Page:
Dr. Ravi Bhatia presented on novel approaches to CML therapy with a focus on eradicating persistent leukemic stem cells. The need for novel approaches to CML therapies arises from limitations of current TKI therapies (intolerance, resistance, relapse and progression as well as persistence of leukemia stem cells). In terms of resistance, primary resistance (at the time of diagnosis) is quite uncommon in CML, and may be connected to how the drugs are metabolized and transported in the body. Acquired resistance (developed during the course of therapy) may appear when mutations of the “binding site” of TKI (kinase domain mutations) happen, as well as when kinase-independent pathways emerge, e.g. alternative signalling pathways which may have commonalities with persistent stem cells.

The rationale to target residual leukemic stem cells with novel drugs is to enhanceASK2017EDU Resistance the future possibility of treatment discontinuation, and to avoid long-term treatment, reducing the risk of non-compliance and long-term side effects as well as teratogenicity (e.g. in case of pregnancies) as well as the financial burden to patients and their families.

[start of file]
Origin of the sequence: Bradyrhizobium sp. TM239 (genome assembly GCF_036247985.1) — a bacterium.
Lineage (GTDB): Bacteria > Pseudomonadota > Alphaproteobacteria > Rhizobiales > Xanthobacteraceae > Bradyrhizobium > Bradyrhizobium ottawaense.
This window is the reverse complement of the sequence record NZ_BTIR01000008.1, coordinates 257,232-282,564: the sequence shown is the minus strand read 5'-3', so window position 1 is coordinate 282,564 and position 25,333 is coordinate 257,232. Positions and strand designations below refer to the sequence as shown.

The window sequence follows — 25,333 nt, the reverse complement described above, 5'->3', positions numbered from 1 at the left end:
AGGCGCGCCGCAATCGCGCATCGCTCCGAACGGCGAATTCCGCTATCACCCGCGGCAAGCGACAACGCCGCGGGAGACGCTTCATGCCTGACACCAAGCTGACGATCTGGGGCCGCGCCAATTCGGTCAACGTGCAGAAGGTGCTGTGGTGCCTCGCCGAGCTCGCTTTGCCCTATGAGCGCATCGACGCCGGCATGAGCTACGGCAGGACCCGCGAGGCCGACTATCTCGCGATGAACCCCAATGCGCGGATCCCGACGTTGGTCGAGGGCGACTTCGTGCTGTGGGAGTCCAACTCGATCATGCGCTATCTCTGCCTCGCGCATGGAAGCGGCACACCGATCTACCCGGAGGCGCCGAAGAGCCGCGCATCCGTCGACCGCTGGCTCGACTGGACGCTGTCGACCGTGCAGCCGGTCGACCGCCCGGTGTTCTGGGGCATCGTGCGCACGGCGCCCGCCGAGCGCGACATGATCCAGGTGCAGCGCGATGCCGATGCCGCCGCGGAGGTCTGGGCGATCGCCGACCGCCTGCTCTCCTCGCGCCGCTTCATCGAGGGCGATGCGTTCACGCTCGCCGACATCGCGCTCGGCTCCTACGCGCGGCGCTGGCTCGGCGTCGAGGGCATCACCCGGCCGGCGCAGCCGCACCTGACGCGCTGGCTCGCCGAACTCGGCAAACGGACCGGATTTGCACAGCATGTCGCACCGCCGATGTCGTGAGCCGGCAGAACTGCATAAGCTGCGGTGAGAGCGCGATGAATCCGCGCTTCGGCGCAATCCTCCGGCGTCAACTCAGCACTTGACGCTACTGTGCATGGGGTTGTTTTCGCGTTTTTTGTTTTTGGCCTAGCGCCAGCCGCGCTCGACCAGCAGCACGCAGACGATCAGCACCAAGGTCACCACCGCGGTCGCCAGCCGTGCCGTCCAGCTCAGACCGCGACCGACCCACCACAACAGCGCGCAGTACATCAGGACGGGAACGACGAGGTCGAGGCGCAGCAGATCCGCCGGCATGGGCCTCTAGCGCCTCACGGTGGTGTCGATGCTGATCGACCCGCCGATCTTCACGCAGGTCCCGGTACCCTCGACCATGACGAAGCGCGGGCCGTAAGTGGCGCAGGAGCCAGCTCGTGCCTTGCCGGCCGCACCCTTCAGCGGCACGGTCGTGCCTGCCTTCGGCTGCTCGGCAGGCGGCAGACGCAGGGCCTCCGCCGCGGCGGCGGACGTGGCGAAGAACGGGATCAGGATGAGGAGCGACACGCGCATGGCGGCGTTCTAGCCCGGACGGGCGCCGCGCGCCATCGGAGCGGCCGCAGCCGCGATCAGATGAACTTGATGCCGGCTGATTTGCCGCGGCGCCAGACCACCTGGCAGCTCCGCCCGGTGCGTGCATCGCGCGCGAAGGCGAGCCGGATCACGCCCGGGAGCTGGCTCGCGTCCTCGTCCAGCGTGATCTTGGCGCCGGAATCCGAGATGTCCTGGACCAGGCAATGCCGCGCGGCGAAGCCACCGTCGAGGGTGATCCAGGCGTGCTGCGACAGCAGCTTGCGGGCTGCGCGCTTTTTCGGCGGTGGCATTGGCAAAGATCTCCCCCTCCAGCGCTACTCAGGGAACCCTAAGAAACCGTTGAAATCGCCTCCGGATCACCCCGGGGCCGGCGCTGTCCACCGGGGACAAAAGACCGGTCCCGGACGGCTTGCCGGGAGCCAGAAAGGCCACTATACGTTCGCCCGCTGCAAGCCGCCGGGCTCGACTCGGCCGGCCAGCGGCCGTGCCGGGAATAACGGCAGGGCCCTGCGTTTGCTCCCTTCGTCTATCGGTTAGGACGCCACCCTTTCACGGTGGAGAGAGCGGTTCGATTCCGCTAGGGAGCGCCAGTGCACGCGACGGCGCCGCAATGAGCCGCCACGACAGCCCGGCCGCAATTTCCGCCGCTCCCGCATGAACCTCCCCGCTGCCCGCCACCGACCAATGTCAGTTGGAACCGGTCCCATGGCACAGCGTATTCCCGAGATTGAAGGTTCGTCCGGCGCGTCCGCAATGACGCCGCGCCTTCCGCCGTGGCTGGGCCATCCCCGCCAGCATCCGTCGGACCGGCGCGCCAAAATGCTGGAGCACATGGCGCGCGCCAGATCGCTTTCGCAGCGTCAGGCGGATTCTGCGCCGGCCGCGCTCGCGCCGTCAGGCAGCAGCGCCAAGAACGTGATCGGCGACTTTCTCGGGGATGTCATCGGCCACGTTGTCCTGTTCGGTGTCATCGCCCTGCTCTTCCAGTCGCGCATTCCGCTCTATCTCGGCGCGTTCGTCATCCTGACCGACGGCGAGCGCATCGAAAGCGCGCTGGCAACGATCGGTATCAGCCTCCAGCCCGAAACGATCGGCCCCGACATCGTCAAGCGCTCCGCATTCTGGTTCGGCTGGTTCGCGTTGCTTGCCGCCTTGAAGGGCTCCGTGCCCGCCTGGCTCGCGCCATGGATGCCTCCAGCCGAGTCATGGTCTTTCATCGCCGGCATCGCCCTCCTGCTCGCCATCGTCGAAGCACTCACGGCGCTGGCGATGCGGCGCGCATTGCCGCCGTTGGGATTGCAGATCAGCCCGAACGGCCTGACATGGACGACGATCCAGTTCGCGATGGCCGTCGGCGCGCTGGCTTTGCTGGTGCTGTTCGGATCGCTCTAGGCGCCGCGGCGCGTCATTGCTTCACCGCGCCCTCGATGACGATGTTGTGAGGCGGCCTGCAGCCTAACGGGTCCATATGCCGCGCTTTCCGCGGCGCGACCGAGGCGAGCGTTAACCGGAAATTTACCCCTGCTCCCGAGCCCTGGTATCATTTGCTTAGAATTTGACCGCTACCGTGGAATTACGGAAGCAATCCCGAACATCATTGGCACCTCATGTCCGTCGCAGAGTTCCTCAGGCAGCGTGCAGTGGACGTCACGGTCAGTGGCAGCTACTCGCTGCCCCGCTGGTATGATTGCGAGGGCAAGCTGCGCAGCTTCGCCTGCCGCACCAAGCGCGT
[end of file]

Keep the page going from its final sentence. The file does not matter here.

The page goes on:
Persistent leukemic stem cells usually represent a minority at diagnosis, but become a predominant population during treatment. They have a distinct biological profile which may be addressed by novel therapies which are currently investigated in lab studies and clinical trials. For example, the combination of Nilotinib and the JAK2-inhibitor Ruxolitinib is currently being tested. A phase II trial adds Ruxolitinib to TKI treatment after a failure to stop TKI treatment. Pioglitazone (known as a diabetes drug) is also tested in combination with Imatinib in patients with a response level between MMR and MR4 the ACTIM study in France as well as in the PIO2STOP study. The CHOICES study combines Imatinib with Hydroxychloroquine to eliminate step cells.

Dr Bhatia shared some “lessons learned” for future studies that may have the goal of eradicating residual CML stem cells: Recruiting patients for these studies is hard, so thinking about the reasons why patients would join the studies needs to be well considered. Study-related visits and procedures are a disincentive for patients to join these trials, given the high comfort level of CML treatment today. Additional agents must be well tolerated. It may be best to plan these studies in connection to the goal of TKI discontinuation, or in the setting when TKI discontinuation has failed, to motivate patients to go into those studies. A randomisation to a TKI-alone arm would be preferable.